The cost of educating children far outweighs the cost of not educating them
Educating Children in Poor Countries
The majority of the world’s poor people live in sub-Saharan Africa, East Asia, the Pacific, and South Asia.
In many of these developing countries the governments lack the financial resources or the political will to meet their citizens’ educational needs.
Poor families do not send their children to school due to
- Lack of money for school fees, uniforms and books.
- Children are an necessary source of income for the family.
- Girls face a special challenge, (especially in Africa and South Asia), they are required to help their mothers in the subsistence agriculture, care for younger siblings, gather wood and walk for water. These responsibilities start as young as five or six years old, and are often incompatible with schooling because they keep girls busy for many hours every day.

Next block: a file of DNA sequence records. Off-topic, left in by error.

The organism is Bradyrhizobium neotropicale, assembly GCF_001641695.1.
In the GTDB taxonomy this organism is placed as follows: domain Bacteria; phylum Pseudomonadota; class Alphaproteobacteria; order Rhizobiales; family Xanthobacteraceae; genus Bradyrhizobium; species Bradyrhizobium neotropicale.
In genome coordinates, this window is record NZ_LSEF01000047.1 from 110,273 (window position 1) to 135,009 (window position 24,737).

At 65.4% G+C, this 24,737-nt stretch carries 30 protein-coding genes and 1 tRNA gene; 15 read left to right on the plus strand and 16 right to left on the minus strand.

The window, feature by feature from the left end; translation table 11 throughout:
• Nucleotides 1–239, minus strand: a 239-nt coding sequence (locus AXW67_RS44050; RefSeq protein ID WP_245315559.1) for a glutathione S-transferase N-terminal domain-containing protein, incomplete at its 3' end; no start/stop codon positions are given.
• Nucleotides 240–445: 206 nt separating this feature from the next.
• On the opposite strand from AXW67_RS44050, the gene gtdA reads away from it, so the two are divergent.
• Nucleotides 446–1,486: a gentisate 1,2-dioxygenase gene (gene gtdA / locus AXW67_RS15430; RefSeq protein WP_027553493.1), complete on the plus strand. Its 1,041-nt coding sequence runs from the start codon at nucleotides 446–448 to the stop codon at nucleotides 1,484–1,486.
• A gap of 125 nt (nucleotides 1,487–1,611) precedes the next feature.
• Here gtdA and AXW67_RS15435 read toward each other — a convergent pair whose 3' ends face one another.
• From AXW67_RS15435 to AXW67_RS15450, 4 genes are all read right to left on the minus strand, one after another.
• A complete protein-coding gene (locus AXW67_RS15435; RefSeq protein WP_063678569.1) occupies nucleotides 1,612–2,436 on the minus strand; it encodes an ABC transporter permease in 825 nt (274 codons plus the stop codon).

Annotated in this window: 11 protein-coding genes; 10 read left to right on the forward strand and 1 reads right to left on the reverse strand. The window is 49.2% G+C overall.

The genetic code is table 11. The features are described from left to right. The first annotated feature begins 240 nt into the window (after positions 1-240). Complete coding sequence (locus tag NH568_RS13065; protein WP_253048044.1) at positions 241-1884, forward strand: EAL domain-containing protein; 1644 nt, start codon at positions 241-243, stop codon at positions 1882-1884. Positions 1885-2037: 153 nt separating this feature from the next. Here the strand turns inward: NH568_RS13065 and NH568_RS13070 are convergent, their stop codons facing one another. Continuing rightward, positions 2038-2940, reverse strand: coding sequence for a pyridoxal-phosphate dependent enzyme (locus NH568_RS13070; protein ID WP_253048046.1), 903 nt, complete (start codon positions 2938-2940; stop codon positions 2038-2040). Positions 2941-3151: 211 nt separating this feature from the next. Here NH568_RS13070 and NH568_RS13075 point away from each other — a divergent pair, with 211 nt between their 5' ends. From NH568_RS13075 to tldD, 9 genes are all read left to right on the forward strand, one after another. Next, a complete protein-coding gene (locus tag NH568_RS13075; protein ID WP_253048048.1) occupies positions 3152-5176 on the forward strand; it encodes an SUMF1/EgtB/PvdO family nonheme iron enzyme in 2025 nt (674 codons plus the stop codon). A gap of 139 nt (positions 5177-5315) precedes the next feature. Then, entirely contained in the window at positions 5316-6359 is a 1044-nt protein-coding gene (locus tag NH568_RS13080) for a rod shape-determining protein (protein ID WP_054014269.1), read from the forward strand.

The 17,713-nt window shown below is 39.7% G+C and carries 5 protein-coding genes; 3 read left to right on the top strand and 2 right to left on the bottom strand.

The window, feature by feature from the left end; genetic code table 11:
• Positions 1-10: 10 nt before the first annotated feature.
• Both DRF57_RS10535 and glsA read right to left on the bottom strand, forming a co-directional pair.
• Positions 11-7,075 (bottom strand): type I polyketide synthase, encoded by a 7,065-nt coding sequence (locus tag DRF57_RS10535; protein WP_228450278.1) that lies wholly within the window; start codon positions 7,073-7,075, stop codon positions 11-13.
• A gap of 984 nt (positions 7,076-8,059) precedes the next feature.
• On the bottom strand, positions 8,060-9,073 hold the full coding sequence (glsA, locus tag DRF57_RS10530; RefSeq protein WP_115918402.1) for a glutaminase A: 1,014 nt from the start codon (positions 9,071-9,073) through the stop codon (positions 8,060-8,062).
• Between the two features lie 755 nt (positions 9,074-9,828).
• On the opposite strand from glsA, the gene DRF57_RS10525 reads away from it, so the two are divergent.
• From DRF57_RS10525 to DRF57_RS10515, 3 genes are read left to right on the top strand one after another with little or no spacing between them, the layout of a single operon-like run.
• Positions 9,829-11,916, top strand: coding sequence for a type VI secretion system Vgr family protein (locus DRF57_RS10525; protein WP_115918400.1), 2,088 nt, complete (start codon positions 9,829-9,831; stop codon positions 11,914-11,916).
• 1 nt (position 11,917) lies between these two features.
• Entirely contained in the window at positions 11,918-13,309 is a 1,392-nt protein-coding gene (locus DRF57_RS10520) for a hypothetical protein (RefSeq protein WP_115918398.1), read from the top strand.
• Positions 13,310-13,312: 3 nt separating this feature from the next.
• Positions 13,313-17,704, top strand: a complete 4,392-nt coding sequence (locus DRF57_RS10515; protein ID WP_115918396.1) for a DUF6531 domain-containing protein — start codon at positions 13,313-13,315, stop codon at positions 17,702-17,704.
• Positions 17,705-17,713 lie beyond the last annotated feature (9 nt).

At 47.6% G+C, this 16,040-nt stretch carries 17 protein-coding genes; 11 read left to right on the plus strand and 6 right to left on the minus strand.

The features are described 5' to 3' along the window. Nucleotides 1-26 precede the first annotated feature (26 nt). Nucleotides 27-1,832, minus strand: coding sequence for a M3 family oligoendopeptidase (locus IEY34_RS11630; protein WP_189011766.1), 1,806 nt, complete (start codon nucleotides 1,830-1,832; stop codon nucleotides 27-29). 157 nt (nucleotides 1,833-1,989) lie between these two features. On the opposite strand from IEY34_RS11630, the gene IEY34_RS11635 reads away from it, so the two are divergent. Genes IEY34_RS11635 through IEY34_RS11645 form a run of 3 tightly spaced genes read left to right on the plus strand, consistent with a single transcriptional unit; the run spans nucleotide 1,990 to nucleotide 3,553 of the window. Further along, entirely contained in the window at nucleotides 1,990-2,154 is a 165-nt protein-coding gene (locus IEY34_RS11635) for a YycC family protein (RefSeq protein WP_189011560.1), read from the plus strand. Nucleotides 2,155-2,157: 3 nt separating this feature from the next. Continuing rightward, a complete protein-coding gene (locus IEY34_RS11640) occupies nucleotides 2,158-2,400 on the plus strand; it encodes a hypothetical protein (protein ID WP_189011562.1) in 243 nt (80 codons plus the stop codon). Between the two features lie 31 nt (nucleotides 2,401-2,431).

Many children who do attend school receive an inadequate education because of poorly trained, underpaid teachers, overcrowded classrooms, and a lack of basic teaching tools such as textbooks, blackboards, and pens and paper.
Education transforms lives
As part of the Millennium Development Goals of 2004; universal primary education is mandated by 2015.
Children are entitled to a free, quality, basic education
Adults without basic skills encounter greater difficulty finding well-paying jobs and escaping poverty. It is of particular importance that girls receive an education, besides earning higher incomes their maternal and infant mortality rates are lower.
In Africa education represents the only way out of a life of entrenched poverty where millions of children live on less than a dollar a day. Only those who can read, write and do arithmetic can hope to get a better paying job when they grow up.
Educated children are less likely to become victims of violence and abuse. They are more likely to invest in improving their community when they are grown. And the follow-on effects of even basic education quickly multiply, as children who have benefited from schooling themselves strive to secure even better opportunities for their own families.
Source: IMF Monetary Fund